The narratives of these trailblazers inspire. Their individual stories can be simply described as lifetimes of selfless and dedicated service. Their composite story is of unstinting public service, not only at the international, regional and national levels, but also at the community level. It is a story of integrating women into the mainstream of development; of raising national and international consciousness to a greater appreciation and acceptance of the integral role of women in the process of development. It is also a story of inspiration and mentorship to younger generations of Caribbean feminists; pioneering research work on women in the Caribbean; of positioning the Region on global agenda issues through astute leadership; of charting ways rooted in Caribbean culture, enabling us to make our way with dignity and self esteem; of innovative work which has informed programming and policy at the national level; of raising the profile of gender and development in academia; and of breaking glass ceilings.
The essence of their narratives is a determination to broaden the parameters of existence for women and girls and to improve their economic, social, political, cultural and legal status; a resolution to tackle the vexed question of under-performance of our Caribbean boys at every level of the education system. Theirs has been the story of gender and development, Caribbean development.
The narrative continues
Ms. Shirley Pryce continues the narrative of excellence . She joins the select army with her tireless commitment and work across sectors, themes, regions and countries in a most selfless manner
She has been a human rights advocate for more than quarter of a century, at both the national and regional levels and for 15 years at the international level. Her work, which has been described as “extra-ordinarily crosscutting: Gender and Development, Women and Development, Trade Unionism and Domestic Services”, has shaped policy frameworks at the national, regional and international levels.
As an advocate of the sector, she works in all areas that affect women’s lives and carries out programmes with domestic workers and their children, particularly with regard to workers’ discrimination and women’s empowerment.
She has been exceptionally influential in shaping the current policy framework on women’s empowerment and gender equality throughout the Region, particularly as it relates to the ILO Convention (No. 189) on domestic workers.
A domestic worker herself for 31 years, she has led the way in changing the situation of domestic workers nationally, regionally and internationally and today, she is described as “one of the most outstanding domestic workers leaders in the world”. In her journey, she established and continues to preside over the first-ever domestic workers union in Jamaica, the Jamaican Household Workers Union (formally titled Jamaican Household Workers Association) that currently represents 58,000 Domestic workers . She is also a Board Member of the Association of Women’s Organisation of Jamaica (AWOJA). A true Caribbean woman, she is also Founder of the Antigua Domestic Workers’ Association as well as Founder and President of the Caribbean Domestic Workers Network.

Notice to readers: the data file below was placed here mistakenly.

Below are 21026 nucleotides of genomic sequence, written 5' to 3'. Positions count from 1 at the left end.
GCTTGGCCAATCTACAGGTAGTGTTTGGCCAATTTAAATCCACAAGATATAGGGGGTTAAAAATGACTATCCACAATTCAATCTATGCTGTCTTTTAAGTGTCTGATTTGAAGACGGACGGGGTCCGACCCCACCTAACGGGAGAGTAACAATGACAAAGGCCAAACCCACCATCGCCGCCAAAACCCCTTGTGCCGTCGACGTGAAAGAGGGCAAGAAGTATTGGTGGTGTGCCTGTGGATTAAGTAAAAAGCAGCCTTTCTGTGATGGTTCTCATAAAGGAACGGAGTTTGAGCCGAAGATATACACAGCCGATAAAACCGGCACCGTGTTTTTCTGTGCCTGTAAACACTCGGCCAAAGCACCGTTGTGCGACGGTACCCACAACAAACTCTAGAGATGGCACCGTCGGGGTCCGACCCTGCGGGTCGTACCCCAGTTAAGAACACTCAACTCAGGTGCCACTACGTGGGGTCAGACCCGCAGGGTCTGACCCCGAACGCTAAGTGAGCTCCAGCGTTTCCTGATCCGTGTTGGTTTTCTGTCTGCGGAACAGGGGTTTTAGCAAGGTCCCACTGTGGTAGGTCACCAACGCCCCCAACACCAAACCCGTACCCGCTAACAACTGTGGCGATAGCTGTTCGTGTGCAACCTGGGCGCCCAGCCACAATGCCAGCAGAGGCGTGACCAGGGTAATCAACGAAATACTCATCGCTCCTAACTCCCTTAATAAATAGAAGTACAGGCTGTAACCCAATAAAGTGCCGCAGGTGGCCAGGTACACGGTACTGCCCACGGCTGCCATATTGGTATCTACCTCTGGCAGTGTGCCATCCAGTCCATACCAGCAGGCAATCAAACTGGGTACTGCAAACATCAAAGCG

Internationally, she is an elected Board Member of the Association for Women’s Rights in Development (AWID) and a member of the Caribbean Advisory Group to the United Nations Women and Gender Issues.
In her capacity as President of the Caribbean Domestic Workers Network, she has created awareness of and sensitised policy-makers on the ILO Convention (No. 189); advocating for its ratification. In this context, in 2013, Guyana became the ninth country and the first in the Caribbean to do so. This Convention and its accompanying Recommendation (No201), both adopted in 2011, guarantee minimum labour protections to domestic workers. Being the first international labour standards specifically devoted to domestic workers, they bring these workers under the umbrella of labour law. (ILO, 2013).
Ms. Pryce’s work and programmes in Jamaica and the wider Caribbean, supported by international Development partners (IDPs) including the ILO, UN Women, the Federick Stiftung (FES), have addressed domestic workers in the areas of capacity-building, advocacy, economic empowerment, labour and gender-based violence.
As well, she has worked along with the Caribbean Policy Development Centre in Barbados in several Caribbean islands to educate domestic workers on how to access employment and other opportunities through the CARICOM Single Market and Economy.
She was also part of the Jamaica Non-Governmental Organisation team that wrote and presented the alternate report on the Convention on Elimination of all forms of Discrimination against Women (CEDAW) at the United Nations.
Ms. Pryce’s journey has been a long one of political commitment for women’s human and civil rights and for making gender democracy a reality. Along the way, this untiring champion, ever committed to the pursuit of excellence and growth, achieved, in 2011, a Bachelor’s Degree in Social Work from the Jamaica Theological Seminary; and, in 2016, an Advanced Masters’ Degree in Labour Law and Global Workers’ Rights from the Pennsylvania State University, USA.
She is the recipient of several awards including the Badge of Honour for meritorious service to Jamaica (2006), First Caribbean Bank Unsung Heroes Award ( 2007); the Order of Distinction (Jamaica) for outstanding contribution in working with domestic workers in the Caribbean (2015); and the Bureau of Women’s Affairs Award for outstanding contribution to initiative focused on sensitising the public on gender-based violence in Jamaica.
The Caribbean Community celebrates this distinguished daughter and is pleased to formally record her footprints in the annals of Caribbean integration.